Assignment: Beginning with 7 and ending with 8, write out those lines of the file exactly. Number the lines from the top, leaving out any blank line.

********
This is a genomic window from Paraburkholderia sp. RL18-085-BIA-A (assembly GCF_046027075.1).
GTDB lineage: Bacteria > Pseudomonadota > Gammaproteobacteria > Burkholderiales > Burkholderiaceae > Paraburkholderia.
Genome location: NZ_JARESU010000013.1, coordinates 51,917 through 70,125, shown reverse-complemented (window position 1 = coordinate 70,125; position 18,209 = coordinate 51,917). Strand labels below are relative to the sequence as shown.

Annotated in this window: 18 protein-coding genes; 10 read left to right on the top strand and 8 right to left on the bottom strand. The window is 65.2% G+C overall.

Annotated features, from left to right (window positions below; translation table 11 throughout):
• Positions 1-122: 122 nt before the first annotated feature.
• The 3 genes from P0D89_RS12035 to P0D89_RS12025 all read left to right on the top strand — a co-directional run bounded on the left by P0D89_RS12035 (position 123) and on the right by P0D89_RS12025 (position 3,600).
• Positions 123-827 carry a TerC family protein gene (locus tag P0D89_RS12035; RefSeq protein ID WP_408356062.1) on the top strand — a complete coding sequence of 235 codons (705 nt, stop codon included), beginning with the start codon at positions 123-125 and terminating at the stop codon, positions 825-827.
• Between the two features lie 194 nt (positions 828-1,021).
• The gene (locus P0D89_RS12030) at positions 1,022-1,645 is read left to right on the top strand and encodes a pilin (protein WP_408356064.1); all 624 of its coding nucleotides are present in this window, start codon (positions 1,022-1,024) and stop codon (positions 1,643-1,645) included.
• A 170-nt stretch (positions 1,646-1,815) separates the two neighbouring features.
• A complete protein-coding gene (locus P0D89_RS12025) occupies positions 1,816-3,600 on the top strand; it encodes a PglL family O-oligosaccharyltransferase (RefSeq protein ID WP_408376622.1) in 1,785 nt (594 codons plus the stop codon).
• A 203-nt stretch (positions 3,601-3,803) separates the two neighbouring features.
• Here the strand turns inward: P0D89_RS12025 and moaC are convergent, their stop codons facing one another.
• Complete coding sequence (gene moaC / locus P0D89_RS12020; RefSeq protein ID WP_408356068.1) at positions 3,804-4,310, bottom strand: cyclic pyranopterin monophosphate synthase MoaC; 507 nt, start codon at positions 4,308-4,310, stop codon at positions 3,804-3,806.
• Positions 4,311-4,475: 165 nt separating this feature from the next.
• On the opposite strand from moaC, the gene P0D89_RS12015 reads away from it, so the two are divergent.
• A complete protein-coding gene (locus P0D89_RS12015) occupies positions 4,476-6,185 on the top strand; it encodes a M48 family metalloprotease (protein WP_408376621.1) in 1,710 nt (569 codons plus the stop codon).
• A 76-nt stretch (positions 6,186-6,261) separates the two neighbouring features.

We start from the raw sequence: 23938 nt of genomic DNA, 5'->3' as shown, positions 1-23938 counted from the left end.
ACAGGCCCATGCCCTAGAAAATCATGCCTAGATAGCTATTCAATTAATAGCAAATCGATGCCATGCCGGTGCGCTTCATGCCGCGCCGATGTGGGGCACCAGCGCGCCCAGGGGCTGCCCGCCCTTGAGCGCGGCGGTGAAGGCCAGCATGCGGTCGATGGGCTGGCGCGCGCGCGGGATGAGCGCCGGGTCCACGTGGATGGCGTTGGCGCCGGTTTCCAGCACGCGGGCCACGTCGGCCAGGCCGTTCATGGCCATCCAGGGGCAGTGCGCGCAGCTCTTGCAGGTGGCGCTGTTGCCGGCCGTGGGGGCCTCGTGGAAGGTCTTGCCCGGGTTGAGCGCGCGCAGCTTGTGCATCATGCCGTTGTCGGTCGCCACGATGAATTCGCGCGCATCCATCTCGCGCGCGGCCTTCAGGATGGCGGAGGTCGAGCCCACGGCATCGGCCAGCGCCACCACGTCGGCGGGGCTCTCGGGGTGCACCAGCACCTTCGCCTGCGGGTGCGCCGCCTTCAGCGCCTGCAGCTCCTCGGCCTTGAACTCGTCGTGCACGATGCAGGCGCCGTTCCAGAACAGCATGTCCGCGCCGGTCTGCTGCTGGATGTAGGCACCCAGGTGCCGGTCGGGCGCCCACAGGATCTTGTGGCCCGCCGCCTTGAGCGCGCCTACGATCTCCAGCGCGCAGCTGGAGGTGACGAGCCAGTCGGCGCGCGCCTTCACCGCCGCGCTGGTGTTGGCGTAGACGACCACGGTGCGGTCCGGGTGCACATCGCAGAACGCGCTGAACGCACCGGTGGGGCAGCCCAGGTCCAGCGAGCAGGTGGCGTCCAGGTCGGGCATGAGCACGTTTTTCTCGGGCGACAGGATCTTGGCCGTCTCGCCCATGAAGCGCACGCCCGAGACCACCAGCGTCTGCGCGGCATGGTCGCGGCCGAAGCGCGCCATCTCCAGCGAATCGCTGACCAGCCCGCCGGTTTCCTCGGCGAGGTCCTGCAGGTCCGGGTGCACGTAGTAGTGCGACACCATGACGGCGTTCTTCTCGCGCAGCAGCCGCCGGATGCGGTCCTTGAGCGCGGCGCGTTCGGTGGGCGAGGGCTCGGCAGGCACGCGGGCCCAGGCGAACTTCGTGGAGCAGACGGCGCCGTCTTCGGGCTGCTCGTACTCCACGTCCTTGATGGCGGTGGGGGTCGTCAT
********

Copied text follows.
• The 3 genes from P0D89_RS12035 to P0D89_RS12025 all read left to right on the top strand — a co-directional run bounded on the left by P0D89_RS12035 (position 123) and on the right by P0D89_RS12025 (position 3,600).
• Positions 123-827 carry a TerC family protein gene (locus tag P0D89_RS12035; RefSeq protein ID WP_408356062.1) on the top strand — a complete coding sequence of 235 codons (705 nt, stop codon included), beginning with the start codon at positions 123-125 and terminating at the stop codon, positions 825-827.